Culinary Therapy

Culinary therapy, or the act of preparing and cooking food as therapeutic process, is an area that intrigues me. There is somewhat of a parallel process of culinary therapy to psychotherapy in general in that there can be group, or communal culinary therapy, in addition to individual culinary therapy. Culinary therapy can be used as a cognitive restructuring tool around food and eating habits, to gain a better understanding of the nutritional aspect of well-being, and to release stress.

At my practicum site, the students participate in “culinary” elective once a week. During that time, they prepare and cook what will be lunch the next day. Supervising this activity allows me to gain further insight into how they interact with each other and enables some of them to discover new talents for which they could be praised. For example, one student who has a documented history of aggressive behaviors is a culinary whiz. Not only is he creative in the kitchen, but also he is kind and patient with peers who may not be as capable with an apron on. This gives his staff and peers the opportunity to see him and appreciate him in new ways.

On a personal level, my kitchen, even with my electrical stove (one day I’ll have a gas range that will be the envy of Julia Child’s ghost), is a peaceful place for me. Ruth Reichl, a well-known food critic, writes about cooking as an activity that is demanding but that “also rewards you with endlessly sensual pleasures. The sound of water skittering across leaves of lettuce. The thump of the knife against watermelon, and the cool summer scent the fruit releases as it falls open to reveal its deep red heart. The seductive softness of chocolate beginning to melt from solid to liquid. The tug of sauce against the spoon when it thickens in the pan, and the lovely lightness of Parmesan drifting from the grater in gossamer flakes. Time slows down in the kitchen, offering up an entire universe of small satisfactions” (Reichl, 2005). I love this quote from her Garlic and Sapphires book because that slowing down of time is exactly how I feel when I’m in the kitchen. I can spend hours there, tasting a bubbling soup or piping icing on a birthday cake. The focus necessary in cooking and baking gives my mind a break from the activity of daily life or the occasional stress of being a graduate student and all of the obligations that go along with it. Sometimes, I abstain from eating much of what I have made. Rather, I get joy from feeding others; after all, my mother always said that the way to someone’s heart is through their stomach. So, really, for me cooking is a stress relief and a way of “providing” for those around me whom I love.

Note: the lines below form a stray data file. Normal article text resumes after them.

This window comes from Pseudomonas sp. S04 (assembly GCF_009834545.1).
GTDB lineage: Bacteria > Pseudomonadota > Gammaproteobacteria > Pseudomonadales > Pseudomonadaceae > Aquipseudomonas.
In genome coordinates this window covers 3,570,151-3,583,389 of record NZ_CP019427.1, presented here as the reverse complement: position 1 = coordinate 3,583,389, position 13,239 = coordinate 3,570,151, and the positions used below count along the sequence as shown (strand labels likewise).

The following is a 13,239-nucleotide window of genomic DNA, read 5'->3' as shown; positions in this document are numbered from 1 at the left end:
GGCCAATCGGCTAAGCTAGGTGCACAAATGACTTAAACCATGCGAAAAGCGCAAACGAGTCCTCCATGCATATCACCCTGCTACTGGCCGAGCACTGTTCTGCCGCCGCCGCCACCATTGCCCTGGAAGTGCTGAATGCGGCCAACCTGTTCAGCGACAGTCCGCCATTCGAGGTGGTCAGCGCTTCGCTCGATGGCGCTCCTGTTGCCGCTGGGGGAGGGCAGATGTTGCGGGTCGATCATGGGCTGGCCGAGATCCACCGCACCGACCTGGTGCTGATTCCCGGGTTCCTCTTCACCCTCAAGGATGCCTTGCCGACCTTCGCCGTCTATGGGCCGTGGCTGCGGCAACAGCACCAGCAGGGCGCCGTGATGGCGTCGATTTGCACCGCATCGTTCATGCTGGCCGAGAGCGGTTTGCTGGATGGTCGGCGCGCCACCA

I realize that not everyone enjoys cooking. Some may see it a chore. For those of you in this camp, I encourage you to give it a try when you’re not tired at the end of “hump day,” with the sun setting at 4:15 and the brisk late fall chill in the air. Give yourself an afternoon, pick a recipe that looks fun, use some ingredients you haven’t before, and allow yourself to get lost in spices, herbs, and confectioner’s sugar. If you still don’t like it, let me know, and maybe I’ll just whip something up to deliver! 

Some of my past culinary therapy creations are featured below.
Clockwise from top left:  yellow curry, pasta white beans with garlic and rosemary, salted caramel apple tart, pumpkin whoopie pie with caramel icing 

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Reichl, R. (2005). Garlic and Sapphires. New York, NY: Penguin Books. 

For more blog-based information on culinary therapy:
http://rileyjennifer.blogspot.com/2010/05/cooking-therapy.html
http://www.ualberta.ca/~shesmail/Cooking2/index.htm

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